Sheikh Tamim said that Qatar would complete all infrastructure projects connected with the 2022 football World Cup
Qatar's Emir, Sheikh Tamim bin Hamad al-Thani said that his country would complete all infrastructure projects connected with the 2022 football World Cup © Lucas Jackson - POOL/AFP/File
Sheikh Tamim said that Qatar would complete all infrastructure projects connected with the 2022 football World Cup
David Harding
Last updated: November 3, 2016

Qatar must tackle "culture of consumption", says emir

Banner Icon Economic Policy Qatar's emir said Tuesday that the super-rich Gulf state must tackle its "culture of consumption" as it deals with the sharp decline in world energy prices.

In a speech to mark the opening session of Qatar's Advisory Council, Sheikh Tamim bin Hamad Al-Thani also called for the elimination of "extravagance and waste" as the emirate faces its first budget deficit in 15 years.

Sheikh Tamim said that Qatar would complete all infrastructure projects connected with the 2022 football World Cup but would strive for greater efficiency in government spending in a new five-year plan to be launched next year.

This new approach would incorporate the development of a "culture of planning, work and achievement", as well as cultural changes, especially aimed at the country's young.

"There are challenges that we should tackle, which are related to the goals and values of young people and the impact of the culture of consumption on these goals and values," the official Qatar News Agency quoted the emir as saying.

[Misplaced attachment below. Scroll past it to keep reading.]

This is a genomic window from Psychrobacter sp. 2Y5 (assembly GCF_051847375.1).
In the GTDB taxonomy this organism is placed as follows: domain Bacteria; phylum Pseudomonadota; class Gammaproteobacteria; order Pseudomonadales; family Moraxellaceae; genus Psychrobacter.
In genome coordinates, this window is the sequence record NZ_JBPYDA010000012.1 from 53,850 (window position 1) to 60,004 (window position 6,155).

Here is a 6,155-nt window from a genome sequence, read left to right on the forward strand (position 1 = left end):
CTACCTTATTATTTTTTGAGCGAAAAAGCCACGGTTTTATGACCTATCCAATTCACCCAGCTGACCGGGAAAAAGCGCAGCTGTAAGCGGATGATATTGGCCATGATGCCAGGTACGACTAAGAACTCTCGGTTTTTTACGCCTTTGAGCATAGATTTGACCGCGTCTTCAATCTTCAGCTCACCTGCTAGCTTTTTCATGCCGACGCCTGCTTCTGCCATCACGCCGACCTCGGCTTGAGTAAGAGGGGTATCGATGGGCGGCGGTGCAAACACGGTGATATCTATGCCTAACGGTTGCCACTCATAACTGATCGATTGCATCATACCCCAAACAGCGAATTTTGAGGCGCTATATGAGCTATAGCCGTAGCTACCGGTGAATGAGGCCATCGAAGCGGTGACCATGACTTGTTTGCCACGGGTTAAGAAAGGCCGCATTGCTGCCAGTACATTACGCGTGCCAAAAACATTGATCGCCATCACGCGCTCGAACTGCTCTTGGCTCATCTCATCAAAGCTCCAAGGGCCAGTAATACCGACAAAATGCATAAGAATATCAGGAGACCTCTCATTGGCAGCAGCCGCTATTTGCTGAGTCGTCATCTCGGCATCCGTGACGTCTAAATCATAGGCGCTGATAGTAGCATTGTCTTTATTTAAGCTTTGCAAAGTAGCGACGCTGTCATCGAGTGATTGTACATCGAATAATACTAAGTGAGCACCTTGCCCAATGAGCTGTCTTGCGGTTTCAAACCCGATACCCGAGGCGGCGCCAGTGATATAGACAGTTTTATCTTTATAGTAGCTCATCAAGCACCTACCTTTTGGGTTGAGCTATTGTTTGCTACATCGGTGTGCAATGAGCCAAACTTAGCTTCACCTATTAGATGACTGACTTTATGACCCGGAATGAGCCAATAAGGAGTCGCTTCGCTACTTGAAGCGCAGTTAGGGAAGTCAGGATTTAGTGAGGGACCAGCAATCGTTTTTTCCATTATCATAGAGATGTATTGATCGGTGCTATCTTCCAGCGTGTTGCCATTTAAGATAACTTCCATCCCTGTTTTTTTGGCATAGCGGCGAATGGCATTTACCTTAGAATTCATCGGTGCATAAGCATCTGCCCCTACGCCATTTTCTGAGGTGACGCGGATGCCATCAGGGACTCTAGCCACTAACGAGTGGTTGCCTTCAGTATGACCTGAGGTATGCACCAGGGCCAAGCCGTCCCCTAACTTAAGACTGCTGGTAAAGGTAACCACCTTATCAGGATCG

"Without that we cannot move forward -- wealth alone is not sufficient."

The emir's comments echo an address he gave last year in which he told Qataris the government could no longer provide "for everything" and urged the young to pursue different career paths.

Revenues from oil and gas have transformed Qatar into one of the world's richest countries, but income has been hit by the fall in global prices.

The government projects a budget deficit of more than $12 billion for 2016 with further deficits likely to follow in 2017 and 2018.

In response, the government is set to introduce a value-added tax.

The emir said the speed of the fall in world prices had taken everyone by surprise.

"Frankly speaking, although we had anticipated that high energy prices would not remain indefinitely... no one expected this fast decline in energy prices," he said.

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